Stardust and Hope
This was written by me and posted on Rants and Raves on Craigslist, in response to someone who doesn't believe in God. The title is his. It is my idea of what God is. I hope that, even if you do not believe, it fills you with the same sense of wonderment I feel, and makes you question your own ideas of what God is...
You are I are not so far apart, really.
Don't confuse me as religious, someone convinced God has a plan for me I must somehow figure out and carry out successfully to stay in his good graces. I do think he has a plan, but it's one with lots of leeway, and if it goes awry it is on us as a collective species. Even in the Bible (which I don't buy as God's "word"), God starts out his creation by giving us free will. I don't think he predestined throwing us out of the garden, not after going through all the work of making us in the first place. I don't care what god you believe in, one has to assume he understands what he himself has created.
I have the same faith and hope in my fellow man as you. That is one kind of faith and hope, and it is a good one. But that is not the same exact faith I was referring to. When you look at all that's here, how complex, how integrated things are, from the way wheat grows to how exactly close and far away the sun has to be to make it grow, don't you wonder how that all came about? Your faith relies on man, but man is only one aspect of life. We do not live on the planet alone, or indeed, possibly in the universe alone. You are limited to hoping on a flawed species that has little control of anything in the universe. Invariably, your hope relies on yourself, and yourself alone. Indeed, it sometimes seems as if that is all that matters, that we have been forgotten by any god or man, and left to our own devices.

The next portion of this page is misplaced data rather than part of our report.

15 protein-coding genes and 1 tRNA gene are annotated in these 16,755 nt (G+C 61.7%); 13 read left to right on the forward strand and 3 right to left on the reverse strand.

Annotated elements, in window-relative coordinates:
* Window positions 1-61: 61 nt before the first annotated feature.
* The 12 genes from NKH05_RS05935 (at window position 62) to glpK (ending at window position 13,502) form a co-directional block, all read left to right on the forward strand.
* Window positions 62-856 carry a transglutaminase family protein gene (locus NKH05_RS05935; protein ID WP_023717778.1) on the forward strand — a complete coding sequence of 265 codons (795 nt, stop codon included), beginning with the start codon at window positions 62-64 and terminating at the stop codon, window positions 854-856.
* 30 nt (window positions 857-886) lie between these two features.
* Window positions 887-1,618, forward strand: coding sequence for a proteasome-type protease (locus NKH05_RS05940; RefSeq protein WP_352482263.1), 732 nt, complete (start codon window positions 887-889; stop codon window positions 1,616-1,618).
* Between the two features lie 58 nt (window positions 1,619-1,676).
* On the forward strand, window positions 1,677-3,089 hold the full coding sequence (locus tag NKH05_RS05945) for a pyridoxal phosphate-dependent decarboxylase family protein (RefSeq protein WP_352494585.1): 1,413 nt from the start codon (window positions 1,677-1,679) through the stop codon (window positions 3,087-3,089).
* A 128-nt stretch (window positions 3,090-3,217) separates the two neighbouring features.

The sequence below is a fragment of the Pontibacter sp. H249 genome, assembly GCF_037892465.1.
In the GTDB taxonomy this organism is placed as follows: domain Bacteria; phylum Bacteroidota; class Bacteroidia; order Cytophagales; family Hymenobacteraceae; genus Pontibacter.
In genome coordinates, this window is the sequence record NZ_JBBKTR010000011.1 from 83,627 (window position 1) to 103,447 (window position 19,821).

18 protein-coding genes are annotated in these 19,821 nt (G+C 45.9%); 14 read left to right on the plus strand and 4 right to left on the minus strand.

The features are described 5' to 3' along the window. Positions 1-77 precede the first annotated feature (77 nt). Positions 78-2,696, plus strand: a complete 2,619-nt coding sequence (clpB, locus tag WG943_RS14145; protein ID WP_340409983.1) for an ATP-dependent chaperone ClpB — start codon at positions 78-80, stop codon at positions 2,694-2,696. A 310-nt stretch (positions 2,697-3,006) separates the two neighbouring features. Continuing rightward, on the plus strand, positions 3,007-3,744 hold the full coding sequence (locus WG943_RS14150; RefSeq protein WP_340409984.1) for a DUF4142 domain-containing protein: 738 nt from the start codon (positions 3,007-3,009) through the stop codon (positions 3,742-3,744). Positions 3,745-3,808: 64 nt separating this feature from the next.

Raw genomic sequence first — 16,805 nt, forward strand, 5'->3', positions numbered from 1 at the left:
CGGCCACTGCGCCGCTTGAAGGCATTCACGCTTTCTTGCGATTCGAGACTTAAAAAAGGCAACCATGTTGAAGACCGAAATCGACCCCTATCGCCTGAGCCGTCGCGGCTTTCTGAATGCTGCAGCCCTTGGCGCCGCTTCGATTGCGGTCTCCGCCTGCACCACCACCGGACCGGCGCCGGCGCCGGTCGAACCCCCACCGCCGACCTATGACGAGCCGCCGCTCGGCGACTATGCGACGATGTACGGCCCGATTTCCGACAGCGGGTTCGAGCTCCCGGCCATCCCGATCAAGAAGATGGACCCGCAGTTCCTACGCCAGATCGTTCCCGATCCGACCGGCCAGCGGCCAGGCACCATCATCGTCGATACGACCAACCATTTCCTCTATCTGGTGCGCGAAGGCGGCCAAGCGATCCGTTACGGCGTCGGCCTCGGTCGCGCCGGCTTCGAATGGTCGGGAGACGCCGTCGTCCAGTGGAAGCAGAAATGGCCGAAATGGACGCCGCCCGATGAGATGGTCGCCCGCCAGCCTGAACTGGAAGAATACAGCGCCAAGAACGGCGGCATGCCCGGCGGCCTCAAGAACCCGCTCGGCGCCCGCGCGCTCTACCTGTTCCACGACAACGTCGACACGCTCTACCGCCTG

God's way of interacting with us is hard to understand. We want to think of him as Dear Abby, who will step down from his cloudy throne and give us advice on how to somehow fix a problem. Religious people are convinced they have an understandable way of communicating with God, like they are talking on the phone. I have never had God say a word to me. That doesn't mean I think God has no impact on my life. I think when I do wrong things, and hurt people, I believe there is a karma that comes back to me, a Universal Justice that just seems to work. OJ got away with murder, but karma did not let him escape the miserable life he set up for himself. I have done good things, too, and had them come back to me, not from the person I did them for, but from random strangers who could not have known what I had previously done. It is difficult to dismiss every act of karma as simple Chance.
Your faith is a bit lonely, internal. That is all fine and good, but it limits you and exposes you to the flaws of yourself. You are a lonely person looking for something, as am I, or I wouldn't be on Craigslist discussing God at three in the morning :)) My point in writing any of this is not to be better or smarter than you. Indeed, if I exposed all my screw-ups and flaws, you would wonder how valid the things I say could possibly be. But it is my screw-ups that have taught me faith in God, that I am not alone here without any cosmic system in place to look out for me. My faith is both internal and external, exercising both free will and submission to the idea that I'm not all there is.